My husband and I bought a 1950s-era home last year and sank quite a bit of money into updating it. Even though our contractor and my husband have added rolls and rolls worth of insulation to our home, our utility bills have been higher than reasonable: particularly our gas bill in the winter (for heating) and our electric bill in the summer (for air conditioning).
We’ve gone through parts of our home squirting “Great Stuff” insulating foam sealant into the visible cracks but what more could we do? At our wits end to determine just where the heat/AC was leaking from our attic and sunroom, we contacted our electric utility supplier for a home energy audit.
Most electric utilities have some sort of an audit program; if you qualify for low-income status, you might even be able to sign up for free. As it was, we paid $100 on the day of our audit, and had to supply our technician with our recent utility bills.
Then began 2.5 hours of an intense walk-through of every portion of our home. This is not a process you want to undergo if you have any secrets in your house. Our auditor scoured our home from the basement to the attic and everywhere in between.
He asked permission to exchange our remaining non-CFL light bulbs with CFL bulbs, which we granted. We can expect to enjoy a savings of $29 per year due to these upgraded bulbs — and they were included for free with the audit. Not bad, considering they would have cost nearly $45 at my local home-improvement center. Suddenly, my $100 audit cost was reduced to $26.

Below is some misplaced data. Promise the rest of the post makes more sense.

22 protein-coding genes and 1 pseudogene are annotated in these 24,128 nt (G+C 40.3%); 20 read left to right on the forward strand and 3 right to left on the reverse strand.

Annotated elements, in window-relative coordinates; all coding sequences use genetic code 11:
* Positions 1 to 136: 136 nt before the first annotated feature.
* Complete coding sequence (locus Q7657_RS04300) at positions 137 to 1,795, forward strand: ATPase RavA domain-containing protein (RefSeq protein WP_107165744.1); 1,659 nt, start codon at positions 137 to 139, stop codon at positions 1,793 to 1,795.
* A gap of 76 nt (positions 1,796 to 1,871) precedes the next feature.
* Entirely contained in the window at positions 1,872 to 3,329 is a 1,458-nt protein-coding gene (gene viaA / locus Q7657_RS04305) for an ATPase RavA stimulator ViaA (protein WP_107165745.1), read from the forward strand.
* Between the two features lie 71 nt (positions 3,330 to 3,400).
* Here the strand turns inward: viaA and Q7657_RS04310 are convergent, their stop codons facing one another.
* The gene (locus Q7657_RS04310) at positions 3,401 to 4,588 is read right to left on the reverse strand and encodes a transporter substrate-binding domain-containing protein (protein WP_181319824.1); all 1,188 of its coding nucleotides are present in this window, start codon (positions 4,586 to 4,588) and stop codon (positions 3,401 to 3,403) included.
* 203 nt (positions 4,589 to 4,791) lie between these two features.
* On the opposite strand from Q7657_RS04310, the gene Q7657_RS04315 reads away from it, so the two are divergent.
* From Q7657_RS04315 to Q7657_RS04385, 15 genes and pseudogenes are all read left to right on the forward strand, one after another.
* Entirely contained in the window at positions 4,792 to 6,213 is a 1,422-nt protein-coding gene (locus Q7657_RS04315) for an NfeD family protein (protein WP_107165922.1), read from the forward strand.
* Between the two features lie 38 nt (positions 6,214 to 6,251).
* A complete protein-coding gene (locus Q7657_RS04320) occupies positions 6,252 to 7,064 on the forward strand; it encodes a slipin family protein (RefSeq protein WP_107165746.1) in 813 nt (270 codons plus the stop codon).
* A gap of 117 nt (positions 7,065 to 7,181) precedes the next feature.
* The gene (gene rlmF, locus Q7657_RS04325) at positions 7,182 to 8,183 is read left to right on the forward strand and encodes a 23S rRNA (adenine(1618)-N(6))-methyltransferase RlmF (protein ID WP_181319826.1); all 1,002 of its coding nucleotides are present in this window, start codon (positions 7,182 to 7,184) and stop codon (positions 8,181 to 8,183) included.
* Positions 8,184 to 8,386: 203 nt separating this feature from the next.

The worth-its-weight moment was when he attached a door blower to our front door and switched it on. It brought air from all the parts of our home through the front door to outside. We felt a breeze from every room in the house: not a great sign.
The technician pointed out the particularly drafty areas of our home and recommended improvements to reduce our home air leakage “from 4765 CMF50 to 2200 CMF50,” which would allow enough fresh air after we implemented energy-saving improvements. He suggested that we weather strip and insulate our attic doors and hatches, seal the plumbing duct shafts (“in a typical house… about 20% of the air that moves through the duct system is lost due to leaks and poorly sealed connections”), and seal the old milk door that is allowing our precious heat and AC to escape to the wind.
After talking to us about air sealing, he then showed us where we needed to add insulation. Turns out, the answer was “pretty much everywhere.” Although we’d been vigilant about updating the insulation in our home before and after we moved in, our efforts were paltry compared to every place that new insulation is needed:
- Attic knee wall
- Rim joist
- Above grade wall
- Vaulted ceiling
- Three-season room (the reason we’d done the audit in the first place)
The estimated cost of which came out to $4,570. Ouch. On the bright side, we would recoup more than 10% of that cost in energy savings the first year. Also, it made the $100 we spent on the audit itself look like chump change. The technician left a report of specifically recommended improvements, including the number of inches of each specific type of insulation necessary for each area.
To ease the sting of that news, our energy audit also included a listing of health and safety measurements, which found 0ppm of carbon monoxide, no gas leaks, and an otherwise safe description of our home’s potential trouble spots.
All-in-all, while the news wasn’t terrific as far as our insulation is concerned, it was great to know that our HVAC systems were installed fewer than 10 years ago, and that they’re unlikely to kill us as we sleep. If you are concerned about the safety or energy-inefficiency of your home, I strongly advise you to contact your utility company today about scheduling an energy audit.